Main policies concerning energy sector are Vision 2016, National energy policy, Botswana Energy Master Plan (1996, reviewed 2003):Target is to reach 80% national power access and 60% rural access by 2016Improved access, security and reliability of energy supply to all sectors of the economy, particularly the low income and marginalized;Effective institutional arrangement and governance for the energy sector;Improved capacity for service delivery for all key stakeholders in the energy delivery chainImproved availability of energy information for policy and planning;Minimized energy related environmental, safety and health impacts;Strengthened energy trade and cooperation for enhanced energy security and reduction in costs;Improved energy efficiency for all energy sources in all sectors for economy, increased security and environmental protection;An effective and sustainable energy research and development program that addresses the country’s energy development priorities;Effective private sector participation and investment at all levels in the energy sector.The National Energy Policy has a target of providing 80% access to the country as a whole and 60% access in rural areas by 2016. It aims at improved access, security, and reliability of energy supply to all sectors of the economy, particularly the low income and marginalized through effective institutional arrangement and service delivery.  Botswana’s Vision 2016 recognizes the potential role that solar energy can play in meeting the energy requirements of rural communities not served by the national grid. The Government of Botswana has implemented several strategies to advance the use of renewable energy in Botswana. These include renewable energy feed-in tariffs (REFIT) to encourage greater private sector investment in renewable energy technologies. (Pachauri, R.K., 2013).The Renewable Energy Based Rural Electrification Programme for Botswana (RE  Botswana) is a major programme that was implemented under an agreement between  the Government of Botswana and Global Environment Facility (GEF) managed by  United Nations Development Programme (UNDP). The objective of the programme is to reduce Botswana’s energy related carbon dioxide (emissions and promoting renewable and low greenhouse gas (technologies as a substitute for fossil fuel utilized in rural areas. (Pachauri, R.K., 2013).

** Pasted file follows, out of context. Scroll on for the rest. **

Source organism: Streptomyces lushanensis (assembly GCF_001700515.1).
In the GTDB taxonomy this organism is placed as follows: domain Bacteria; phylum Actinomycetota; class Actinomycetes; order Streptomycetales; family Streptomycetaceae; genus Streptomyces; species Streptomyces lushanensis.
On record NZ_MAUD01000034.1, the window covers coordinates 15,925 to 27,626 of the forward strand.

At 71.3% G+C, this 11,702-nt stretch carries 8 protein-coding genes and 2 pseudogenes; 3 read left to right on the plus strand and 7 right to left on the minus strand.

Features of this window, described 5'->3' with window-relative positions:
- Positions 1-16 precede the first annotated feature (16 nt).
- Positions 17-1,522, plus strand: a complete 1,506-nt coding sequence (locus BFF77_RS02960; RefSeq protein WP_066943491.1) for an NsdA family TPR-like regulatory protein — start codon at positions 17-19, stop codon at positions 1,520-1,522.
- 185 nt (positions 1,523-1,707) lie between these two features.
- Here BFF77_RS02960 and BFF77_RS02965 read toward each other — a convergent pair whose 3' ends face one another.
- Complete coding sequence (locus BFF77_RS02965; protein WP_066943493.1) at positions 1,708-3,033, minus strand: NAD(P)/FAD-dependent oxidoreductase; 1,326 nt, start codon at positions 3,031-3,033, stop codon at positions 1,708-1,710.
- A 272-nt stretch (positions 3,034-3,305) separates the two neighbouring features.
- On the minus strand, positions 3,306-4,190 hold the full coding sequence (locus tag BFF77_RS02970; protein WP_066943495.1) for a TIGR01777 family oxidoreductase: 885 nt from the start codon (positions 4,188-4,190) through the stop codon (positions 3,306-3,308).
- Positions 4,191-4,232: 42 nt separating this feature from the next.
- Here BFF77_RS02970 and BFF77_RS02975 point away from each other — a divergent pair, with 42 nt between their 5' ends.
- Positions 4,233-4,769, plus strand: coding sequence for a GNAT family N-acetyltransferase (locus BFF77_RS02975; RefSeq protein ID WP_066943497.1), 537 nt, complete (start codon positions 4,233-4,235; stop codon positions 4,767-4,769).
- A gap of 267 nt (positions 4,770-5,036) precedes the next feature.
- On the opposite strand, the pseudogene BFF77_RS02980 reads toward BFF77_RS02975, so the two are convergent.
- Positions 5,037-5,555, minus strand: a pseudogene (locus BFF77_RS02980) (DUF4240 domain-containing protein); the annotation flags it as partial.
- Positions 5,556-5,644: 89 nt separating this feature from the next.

Source
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  • Capacity Building hub for Sustainable Energy

    Type: 
    Publication
    Publication date:

    The capacity building hub collaborates with global stakeholders and institutions across the energy value chain, and leverages their mutual strengths to foster attainment of the ambitious goals. The hub undertakes a demand-driven approach to catalyze change. It is a special-purpose vehicle that facilitates - awareness generation/sensitization, knowledge assimilation and dissemination, design and delivery of programmes of change, and identification of research gaps.

  • Lighting a Billion Lives

    Type: 
    Publication
    Publication date:

    Lighting a Billion Lives is a global initiative to facilitate clean energy access and the delivery of last mile energy services for basic and productive use. The initiative enables energy poor communities to transition from traditional and inefficient energy sources to modern, more efficient and sustainable energy solutions. The initiative accelerates market development for clean energy technologies through knowledge sharing, capacity building and market seeding.

  • GRIHA (Green Rating for Integrated Habitat Assessment)

    Type: 
    Publication
    Publication date: